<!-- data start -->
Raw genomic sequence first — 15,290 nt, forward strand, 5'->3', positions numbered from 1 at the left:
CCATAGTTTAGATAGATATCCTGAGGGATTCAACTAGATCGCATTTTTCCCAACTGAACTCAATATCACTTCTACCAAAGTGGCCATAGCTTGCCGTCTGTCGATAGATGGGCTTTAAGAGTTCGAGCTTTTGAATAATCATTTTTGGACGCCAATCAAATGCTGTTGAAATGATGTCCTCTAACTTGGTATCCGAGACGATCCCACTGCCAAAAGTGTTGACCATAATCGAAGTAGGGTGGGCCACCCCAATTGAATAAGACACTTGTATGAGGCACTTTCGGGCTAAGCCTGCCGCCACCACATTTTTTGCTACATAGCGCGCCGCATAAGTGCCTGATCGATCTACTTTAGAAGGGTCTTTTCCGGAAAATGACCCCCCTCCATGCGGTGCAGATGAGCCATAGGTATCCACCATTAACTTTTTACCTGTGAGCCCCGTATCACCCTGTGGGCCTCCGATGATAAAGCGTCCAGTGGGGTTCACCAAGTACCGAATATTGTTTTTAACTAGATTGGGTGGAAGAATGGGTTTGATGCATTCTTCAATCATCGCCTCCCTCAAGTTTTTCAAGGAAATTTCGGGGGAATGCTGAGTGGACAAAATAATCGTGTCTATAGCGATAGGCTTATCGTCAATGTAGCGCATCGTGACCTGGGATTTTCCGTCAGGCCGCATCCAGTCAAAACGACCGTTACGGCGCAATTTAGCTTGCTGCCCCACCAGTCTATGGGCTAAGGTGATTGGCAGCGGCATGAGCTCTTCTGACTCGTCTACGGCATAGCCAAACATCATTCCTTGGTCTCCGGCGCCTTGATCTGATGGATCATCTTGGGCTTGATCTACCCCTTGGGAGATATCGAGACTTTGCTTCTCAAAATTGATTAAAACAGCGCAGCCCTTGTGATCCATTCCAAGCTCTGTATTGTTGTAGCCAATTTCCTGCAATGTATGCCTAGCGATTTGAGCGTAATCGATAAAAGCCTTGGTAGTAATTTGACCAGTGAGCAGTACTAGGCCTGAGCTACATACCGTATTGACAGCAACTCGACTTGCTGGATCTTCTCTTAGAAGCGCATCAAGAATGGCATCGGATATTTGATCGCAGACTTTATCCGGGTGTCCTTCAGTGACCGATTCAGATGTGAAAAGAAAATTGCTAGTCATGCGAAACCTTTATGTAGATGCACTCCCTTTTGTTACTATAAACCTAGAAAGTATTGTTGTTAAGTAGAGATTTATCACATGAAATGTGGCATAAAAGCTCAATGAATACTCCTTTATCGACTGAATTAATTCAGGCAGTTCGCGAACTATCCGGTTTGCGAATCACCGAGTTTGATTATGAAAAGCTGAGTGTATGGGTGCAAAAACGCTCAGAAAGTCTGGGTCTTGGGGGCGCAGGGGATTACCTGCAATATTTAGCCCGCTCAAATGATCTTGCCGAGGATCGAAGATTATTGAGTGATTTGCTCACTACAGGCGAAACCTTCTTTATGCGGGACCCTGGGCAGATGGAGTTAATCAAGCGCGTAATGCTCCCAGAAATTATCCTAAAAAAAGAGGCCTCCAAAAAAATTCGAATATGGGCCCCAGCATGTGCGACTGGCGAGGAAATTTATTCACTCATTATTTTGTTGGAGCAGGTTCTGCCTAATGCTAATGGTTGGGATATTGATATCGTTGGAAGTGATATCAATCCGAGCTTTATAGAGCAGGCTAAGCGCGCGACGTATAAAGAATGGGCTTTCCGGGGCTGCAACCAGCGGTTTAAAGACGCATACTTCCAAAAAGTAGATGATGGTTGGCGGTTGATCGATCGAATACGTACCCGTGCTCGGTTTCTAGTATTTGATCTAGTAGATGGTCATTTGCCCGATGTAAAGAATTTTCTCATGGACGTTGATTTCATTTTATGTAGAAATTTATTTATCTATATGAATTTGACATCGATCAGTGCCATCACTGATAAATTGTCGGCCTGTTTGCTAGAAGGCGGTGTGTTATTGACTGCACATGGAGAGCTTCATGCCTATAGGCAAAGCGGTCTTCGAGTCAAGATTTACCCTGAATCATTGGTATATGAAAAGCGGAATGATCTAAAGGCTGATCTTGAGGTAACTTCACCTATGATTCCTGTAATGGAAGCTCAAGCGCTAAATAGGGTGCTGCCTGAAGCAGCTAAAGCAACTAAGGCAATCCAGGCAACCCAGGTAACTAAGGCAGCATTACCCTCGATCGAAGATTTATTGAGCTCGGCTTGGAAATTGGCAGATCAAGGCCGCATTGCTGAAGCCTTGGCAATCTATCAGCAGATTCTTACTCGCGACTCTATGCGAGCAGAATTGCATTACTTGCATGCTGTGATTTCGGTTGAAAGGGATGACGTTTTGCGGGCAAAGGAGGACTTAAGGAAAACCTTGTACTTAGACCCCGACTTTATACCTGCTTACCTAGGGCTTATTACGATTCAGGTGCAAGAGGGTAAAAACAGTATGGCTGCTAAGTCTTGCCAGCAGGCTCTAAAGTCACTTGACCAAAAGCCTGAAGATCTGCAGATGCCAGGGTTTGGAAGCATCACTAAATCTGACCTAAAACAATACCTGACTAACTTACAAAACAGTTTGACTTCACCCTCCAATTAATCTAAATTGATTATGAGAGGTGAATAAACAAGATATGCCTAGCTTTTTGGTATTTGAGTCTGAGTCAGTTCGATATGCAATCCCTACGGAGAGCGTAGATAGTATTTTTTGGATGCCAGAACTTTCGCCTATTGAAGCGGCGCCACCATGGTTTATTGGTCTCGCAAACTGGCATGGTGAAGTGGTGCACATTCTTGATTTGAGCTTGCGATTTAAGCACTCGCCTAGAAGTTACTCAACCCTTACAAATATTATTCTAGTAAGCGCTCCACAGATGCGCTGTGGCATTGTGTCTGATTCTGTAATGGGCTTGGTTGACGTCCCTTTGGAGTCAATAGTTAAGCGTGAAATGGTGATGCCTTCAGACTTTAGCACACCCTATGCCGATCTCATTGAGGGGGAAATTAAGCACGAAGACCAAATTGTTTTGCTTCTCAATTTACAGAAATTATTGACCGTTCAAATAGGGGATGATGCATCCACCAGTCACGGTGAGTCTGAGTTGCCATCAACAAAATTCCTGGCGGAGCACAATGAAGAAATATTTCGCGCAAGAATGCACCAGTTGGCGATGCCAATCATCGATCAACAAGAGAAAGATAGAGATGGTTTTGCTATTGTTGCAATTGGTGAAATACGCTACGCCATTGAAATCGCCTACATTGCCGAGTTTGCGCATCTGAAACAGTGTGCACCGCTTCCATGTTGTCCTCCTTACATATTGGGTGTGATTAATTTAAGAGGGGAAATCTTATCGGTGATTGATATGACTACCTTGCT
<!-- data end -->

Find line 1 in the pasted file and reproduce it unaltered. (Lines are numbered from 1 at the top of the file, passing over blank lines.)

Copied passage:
Raw genomic sequence first — 15,290 nt, forward strand, 5'->3', positions numbered from 1 at the left: